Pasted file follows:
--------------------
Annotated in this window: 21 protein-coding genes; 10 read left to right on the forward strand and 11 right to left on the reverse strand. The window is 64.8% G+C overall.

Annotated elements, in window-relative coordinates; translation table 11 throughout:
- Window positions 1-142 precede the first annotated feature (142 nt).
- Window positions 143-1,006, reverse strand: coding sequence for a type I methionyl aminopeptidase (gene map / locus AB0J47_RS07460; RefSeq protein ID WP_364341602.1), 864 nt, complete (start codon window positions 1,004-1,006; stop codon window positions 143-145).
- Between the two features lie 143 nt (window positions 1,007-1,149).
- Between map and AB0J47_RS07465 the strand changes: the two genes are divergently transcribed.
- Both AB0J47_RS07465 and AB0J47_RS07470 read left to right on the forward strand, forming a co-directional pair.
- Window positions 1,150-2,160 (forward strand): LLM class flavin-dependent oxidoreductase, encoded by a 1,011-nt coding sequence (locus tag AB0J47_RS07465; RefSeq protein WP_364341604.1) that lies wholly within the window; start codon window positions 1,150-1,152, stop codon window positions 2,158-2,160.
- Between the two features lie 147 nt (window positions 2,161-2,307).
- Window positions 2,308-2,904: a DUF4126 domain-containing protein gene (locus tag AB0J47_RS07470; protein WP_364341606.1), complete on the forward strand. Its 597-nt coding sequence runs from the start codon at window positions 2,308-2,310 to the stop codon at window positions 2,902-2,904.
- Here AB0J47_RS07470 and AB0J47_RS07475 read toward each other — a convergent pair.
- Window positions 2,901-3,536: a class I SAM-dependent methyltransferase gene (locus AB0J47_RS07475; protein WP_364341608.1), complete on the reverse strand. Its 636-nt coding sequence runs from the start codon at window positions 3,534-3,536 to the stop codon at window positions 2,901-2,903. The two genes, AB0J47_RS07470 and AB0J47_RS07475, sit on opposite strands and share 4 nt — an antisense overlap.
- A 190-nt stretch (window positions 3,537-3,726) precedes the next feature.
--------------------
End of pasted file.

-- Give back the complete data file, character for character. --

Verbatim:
Annotated in this window: 21 protein-coding genes; 10 read left to right on the forward strand and 11 right to left on the reverse strand. The window is 64.8% G+C overall.

Annotated elements, in window-relative coordinates; translation table 11 throughout:
- Window positions 1-142 precede the first annotated feature (142 nt).
- Window positions 143-1,006, reverse strand: coding sequence for a type I methionyl aminopeptidase (gene map / locus AB0J47_RS07460; RefSeq protein ID WP_364341602.1), 864 nt, complete (start codon window positions 1,004-1,006; stop codon window positions 143-145).
- Between the two features lie 143 nt (window positions 1,007-1,149).
- Between map and AB0J47_RS07465 the strand changes: the two genes are divergently transcribed.
- Both AB0J47_RS07465 and AB0J47_RS07470 read left to right on the forward strand, forming a co-directional pair.
- Window positions 1,150-2,160 (forward strand): LLM class flavin-dependent oxidoreductase, encoded by a 1,011-nt coding sequence (locus tag AB0J47_RS07465; RefSeq protein WP_364341604.1) that lies wholly within the window; start codon window positions 1,150-1,152, stop codon window positions 2,158-2,160.
- Between the two features lie 147 nt (window positions 2,161-2,307).
- Window positions 2,308-2,904: a DUF4126 domain-containing protein gene (locus tag AB0J47_RS07470; protein WP_364341606.1), complete on the forward strand. Its 597-nt coding sequence runs from the start codon at window positions 2,308-2,310 to the stop codon at window positions 2,902-2,904.
- Here AB0J47_RS07470 and AB0J47_RS07475 read toward each other — a convergent pair.
- Window positions 2,901-3,536: a class I SAM-dependent methyltransferase gene (locus AB0J47_RS07475; protein WP_364341608.1), complete on the reverse strand. Its 636-nt coding sequence runs from the start codon at window positions 3,534-3,536 to the stop codon at window positions 2,901-2,903. The two genes, AB0J47_RS07470 and AB0J47_RS07475, sit on opposite strands and share 4 nt — an antisense overlap.
- A 190-nt stretch (window positions 3,537-3,726) precedes the next feature.